Sri Lanka’s declining Economic Freedom – a flashback to 2014

Credit - Fraser Institute

The 2016 Economic Freedom Report provides a flashback into Sri Lanka’s economy in 2014 & a chance to compare it with the changes made thereafter.

On the 15th of September the Fraser Institute released it’s Economic Freedom of the World – 2016 Annual Report, which envisages to measure the degree to which the policies and institutions of countries are supportive of economic freedom” using the EFW Index. Sri Lanka was ranked 111 out of 159 countries and territories included in the 2016 report. The island nation gained a rating of 6.28 out of 10; a rating has been steadily dropping since an all time high in 2011.

The above statement may raise the eyebrows of some of our readers – How can the rating continue to regress when other indicators like the Global Peace Index and the Human Capital Index have shown improvement following the change in Government in 2015? The catch is that the 2016 Index actually reports on developments in the year 2014, and nothing after, thus making the data already “outdated”, if not for other countries then at least for Sri Lanka. Therefore, it is indeed important to keep this in mind when analyzing the report.

How is Economic Freedom measured?

According to the report, economic freedom is present when economic activity is coordinated by personal choice, voluntary exchange, open markets, and clearly defined and enforced property rights. The EFW index envisages to identify how closely institutions and policies of a country correspond with the idealized structure of limited government, where the government protects property rights and arranges for the provision of a limited set of “public goods” such as national defense and access to money of sound value, but little beyond these core functions. Thus, clearly this Index fully supports Laissez-faire policies, and thus ranks countries based on this.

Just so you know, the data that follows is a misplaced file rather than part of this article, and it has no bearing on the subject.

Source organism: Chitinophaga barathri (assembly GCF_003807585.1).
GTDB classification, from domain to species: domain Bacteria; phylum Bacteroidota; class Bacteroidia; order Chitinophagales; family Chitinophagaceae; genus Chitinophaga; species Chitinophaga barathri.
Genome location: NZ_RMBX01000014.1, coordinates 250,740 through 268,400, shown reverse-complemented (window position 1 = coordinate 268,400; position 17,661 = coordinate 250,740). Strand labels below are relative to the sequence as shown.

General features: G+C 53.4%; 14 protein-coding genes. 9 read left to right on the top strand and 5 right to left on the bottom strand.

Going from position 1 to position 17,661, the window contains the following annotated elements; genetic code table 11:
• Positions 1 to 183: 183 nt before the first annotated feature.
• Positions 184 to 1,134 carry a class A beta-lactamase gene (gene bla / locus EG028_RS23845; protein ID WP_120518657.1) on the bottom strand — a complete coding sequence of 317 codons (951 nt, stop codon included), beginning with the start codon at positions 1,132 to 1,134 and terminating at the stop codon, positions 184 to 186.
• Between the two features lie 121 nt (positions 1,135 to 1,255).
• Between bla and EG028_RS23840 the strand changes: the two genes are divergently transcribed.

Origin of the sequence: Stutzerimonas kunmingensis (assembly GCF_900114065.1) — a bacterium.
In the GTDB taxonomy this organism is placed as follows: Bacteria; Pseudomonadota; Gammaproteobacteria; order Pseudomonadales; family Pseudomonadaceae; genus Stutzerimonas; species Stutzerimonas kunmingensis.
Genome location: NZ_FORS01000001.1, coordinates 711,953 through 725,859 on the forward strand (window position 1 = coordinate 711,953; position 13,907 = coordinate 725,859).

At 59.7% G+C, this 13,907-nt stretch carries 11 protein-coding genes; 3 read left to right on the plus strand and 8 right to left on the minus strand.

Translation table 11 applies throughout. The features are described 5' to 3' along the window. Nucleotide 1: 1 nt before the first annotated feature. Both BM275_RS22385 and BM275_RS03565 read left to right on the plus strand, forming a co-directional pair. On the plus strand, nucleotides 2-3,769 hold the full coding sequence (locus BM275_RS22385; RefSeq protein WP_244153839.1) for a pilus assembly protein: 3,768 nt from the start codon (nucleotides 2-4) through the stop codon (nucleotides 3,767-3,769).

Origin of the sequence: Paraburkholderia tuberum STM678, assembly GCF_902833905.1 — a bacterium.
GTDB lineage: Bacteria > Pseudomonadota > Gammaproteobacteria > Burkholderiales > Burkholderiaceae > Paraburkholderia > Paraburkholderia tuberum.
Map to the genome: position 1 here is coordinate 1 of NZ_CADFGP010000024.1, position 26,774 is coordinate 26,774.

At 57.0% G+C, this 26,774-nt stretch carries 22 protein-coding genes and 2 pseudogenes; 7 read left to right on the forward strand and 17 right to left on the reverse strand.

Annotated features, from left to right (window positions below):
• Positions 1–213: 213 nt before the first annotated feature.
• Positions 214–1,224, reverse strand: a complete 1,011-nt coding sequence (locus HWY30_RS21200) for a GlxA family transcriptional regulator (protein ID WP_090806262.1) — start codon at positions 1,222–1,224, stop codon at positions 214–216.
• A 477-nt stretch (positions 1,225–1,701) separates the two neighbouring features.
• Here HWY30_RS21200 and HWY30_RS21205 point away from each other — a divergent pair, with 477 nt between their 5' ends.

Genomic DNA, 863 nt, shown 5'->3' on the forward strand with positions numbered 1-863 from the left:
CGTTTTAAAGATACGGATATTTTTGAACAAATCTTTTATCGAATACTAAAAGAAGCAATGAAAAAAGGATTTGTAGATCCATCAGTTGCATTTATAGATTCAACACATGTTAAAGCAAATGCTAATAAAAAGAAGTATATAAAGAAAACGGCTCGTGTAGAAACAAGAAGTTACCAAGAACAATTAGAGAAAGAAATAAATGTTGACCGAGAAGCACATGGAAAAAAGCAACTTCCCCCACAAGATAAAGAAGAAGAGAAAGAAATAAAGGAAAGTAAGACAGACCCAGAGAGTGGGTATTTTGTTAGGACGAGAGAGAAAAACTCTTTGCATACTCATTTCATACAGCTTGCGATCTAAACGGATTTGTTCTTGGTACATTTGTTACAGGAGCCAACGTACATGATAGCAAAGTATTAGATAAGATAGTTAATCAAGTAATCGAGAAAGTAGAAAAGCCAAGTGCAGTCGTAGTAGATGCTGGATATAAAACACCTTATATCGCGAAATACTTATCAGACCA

The Fraser Institute uses 42 variable in five broad areas to construct the Index. The five broad areas are;


Each of the 42 variables (component and sub-component) is standardized to carry a score ranging from 0-10. When sub-components are present, the sub-component ratings are averaged to derive the component rating. The component ratings within each area are then averaged to derive ratings for each of the five areas. The ratings for the five areas are then averaged to derive the final composite score for each country.

Also important to note is that the report provides two different ratings. The first rating is based on (raw) averaging method mentioned in the previous paragraph. The second is that in order to be able to analyze the data year-on-year and ensure compatibility across time, similar to what is done when calculating the GDP, the data has been chain-linked (using 2000 as the base year).

As a result of this we get two ratings; unadjusted and the chain-linked ratings. Thus, it is important to use the unadjusted rating when comparing countries within a particular year, but switch to the chain-linked ratings when analyzing the changes of a country as well as cross-country comparisons (relative rankings) across time. Chain-linked ratings are available for 123 countries. The chain-linked methodology means that a country’s rating will change across time periods only when there is a change in ratings for components present during adjacent years.

What happened in 2014?

In 2014 the best performers were Hong Kong, Singapore and New Zealand, while the country that ranked the worst were the Republic of Congo, Libya and Venezuela.

Furthermore the report made the following conclusions;

  1. Nations with higher per-capita GDP performed better on the Index.
  2. High-income industrial economies generally rank quite high for Areas 2-4, but their ratings were lower in Areas 1 and 5.
  3. In developing nations a small fiscal size of government is insufficient to ensure economic freedom, and that fulfillment of other areas is also required.